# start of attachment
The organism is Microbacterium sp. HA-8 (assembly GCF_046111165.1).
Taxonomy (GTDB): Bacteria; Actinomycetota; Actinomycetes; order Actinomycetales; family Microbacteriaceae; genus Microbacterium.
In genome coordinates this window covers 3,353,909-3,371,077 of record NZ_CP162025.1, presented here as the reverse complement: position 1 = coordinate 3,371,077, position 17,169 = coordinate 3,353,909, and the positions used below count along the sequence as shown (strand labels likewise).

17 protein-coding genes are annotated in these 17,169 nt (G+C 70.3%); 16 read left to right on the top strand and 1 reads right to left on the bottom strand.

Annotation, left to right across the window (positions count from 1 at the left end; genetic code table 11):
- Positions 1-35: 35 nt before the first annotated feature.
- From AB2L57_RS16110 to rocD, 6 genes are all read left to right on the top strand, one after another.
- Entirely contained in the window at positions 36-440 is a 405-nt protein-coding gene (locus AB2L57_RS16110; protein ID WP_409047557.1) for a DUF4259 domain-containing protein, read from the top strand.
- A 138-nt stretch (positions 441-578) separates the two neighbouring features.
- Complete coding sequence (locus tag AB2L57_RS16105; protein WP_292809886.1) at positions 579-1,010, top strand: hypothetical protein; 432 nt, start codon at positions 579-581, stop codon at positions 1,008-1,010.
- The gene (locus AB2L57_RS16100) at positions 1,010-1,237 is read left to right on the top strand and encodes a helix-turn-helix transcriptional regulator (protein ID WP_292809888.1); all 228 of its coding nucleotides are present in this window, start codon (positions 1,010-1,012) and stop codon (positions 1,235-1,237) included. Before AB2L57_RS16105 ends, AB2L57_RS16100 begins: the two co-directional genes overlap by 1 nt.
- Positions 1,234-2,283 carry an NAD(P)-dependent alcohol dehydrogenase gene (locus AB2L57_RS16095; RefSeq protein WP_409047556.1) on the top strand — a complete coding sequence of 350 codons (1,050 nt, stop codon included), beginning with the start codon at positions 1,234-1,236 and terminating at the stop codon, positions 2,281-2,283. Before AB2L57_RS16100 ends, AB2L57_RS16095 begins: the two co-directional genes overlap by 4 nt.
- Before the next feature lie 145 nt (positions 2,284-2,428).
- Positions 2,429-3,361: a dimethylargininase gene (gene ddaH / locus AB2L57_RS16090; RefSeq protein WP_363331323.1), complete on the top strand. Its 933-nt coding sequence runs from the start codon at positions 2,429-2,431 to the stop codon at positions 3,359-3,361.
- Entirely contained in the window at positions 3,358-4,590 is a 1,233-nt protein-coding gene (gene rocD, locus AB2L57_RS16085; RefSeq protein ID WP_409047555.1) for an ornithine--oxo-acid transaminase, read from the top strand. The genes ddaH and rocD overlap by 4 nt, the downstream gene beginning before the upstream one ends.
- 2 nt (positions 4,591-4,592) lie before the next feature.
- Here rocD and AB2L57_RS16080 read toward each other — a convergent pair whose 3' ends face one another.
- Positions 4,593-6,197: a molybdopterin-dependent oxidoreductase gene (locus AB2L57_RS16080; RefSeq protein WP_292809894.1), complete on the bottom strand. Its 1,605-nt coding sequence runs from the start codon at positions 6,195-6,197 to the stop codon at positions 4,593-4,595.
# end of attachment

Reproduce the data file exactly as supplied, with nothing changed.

The organism is Microbacterium sp. HA-8 (assembly GCF_046111165.1).
Taxonomy (GTDB): Bacteria; Actinomycetota; Actinomycetes; order Actinomycetales; family Microbacteriaceae; genus Microbacterium.
In genome coordinates this window covers 3,353,909-3,371,077 of record NZ_CP162025.1, presented here as the reverse complement: position 1 = coordinate 3,371,077, position 17,169 = coordinate 3,353,909, and the positions used below count along the sequence as shown (strand labels likewise).

17 protein-coding genes are annotated in these 17,169 nt (G+C 70.3%); 16 read left to right on the top strand and 1 reads right to left on the bottom strand.

Annotation, left to right across the window (positions count from 1 at the left end; genetic code table 11):
- Positions 1-35: 35 nt before the first annotated feature.
- From AB2L57_RS16110 to rocD, 6 genes are all read left to right on the top strand, one after another.
- Entirely contained in the window at positions 36-440 is a 405-nt protein-coding gene (locus AB2L57_RS16110; protein ID WP_409047557.1) for a DUF4259 domain-containing protein, read from the top strand.
- A 138-nt stretch (positions 441-578) separates the two neighbouring features.
- Complete coding sequence (locus tag AB2L57_RS16105; protein WP_292809886.1) at positions 579-1,010, top strand: hypothetical protein; 432 nt, start codon at positions 579-581, stop codon at positions 1,008-1,010.
- The gene (locus AB2L57_RS16100) at positions 1,010-1,237 is read left to right on the top strand and encodes a helix-turn-helix transcriptional regulator (protein ID WP_292809888.1); all 228 of its coding nucleotides are present in this window, start codon (positions 1,010-1,012) and stop codon (positions 1,235-1,237) included. Before AB2L57_RS16105 ends, AB2L57_RS16100 begins: the two co-directional genes overlap by 1 nt.
- Positions 1,234-2,283 carry an NAD(P)-dependent alcohol dehydrogenase gene (locus AB2L57_RS16095; RefSeq protein WP_409047556.1) on the top strand — a complete coding sequence of 350 codons (1,050 nt, stop codon included), beginning with the start codon at positions 1,234-1,236 and terminating at the stop codon, positions 2,281-2,283. Before AB2L57_RS16100 ends, AB2L57_RS16095 begins: the two co-directional genes overlap by 4 nt.
- Before the next feature lie 145 nt (positions 2,284-2,428).
- Positions 2,429-3,361: a dimethylargininase gene (gene ddaH / locus AB2L57_RS16090; RefSeq protein WP_363331323.1), complete on the top strand. Its 933-nt coding sequence runs from the start codon at positions 2,429-2,431 to the stop codon at positions 3,359-3,361.
- Entirely contained in the window at positions 3,358-4,590 is a 1,233-nt protein-coding gene (gene rocD, locus AB2L57_RS16085; RefSeq protein ID WP_409047555.1) for an ornithine--oxo-acid transaminase, read from the top strand. The genes ddaH and rocD overlap by 4 nt, the downstream gene beginning before the upstream one ends.
- 2 nt (positions 4,591-4,592) lie before the next feature.
- Here rocD and AB2L57_RS16080 read toward each other — a convergent pair whose 3' ends face one another.
- Positions 4,593-6,197: a molybdopterin-dependent oxidoreductase gene (locus AB2L57_RS16080; RefSeq protein WP_292809894.1), complete on the bottom strand. Its 1,605-nt coding sequence runs from the start codon at positions 6,195-6,197 to the stop codon at positions 4,593-4,595.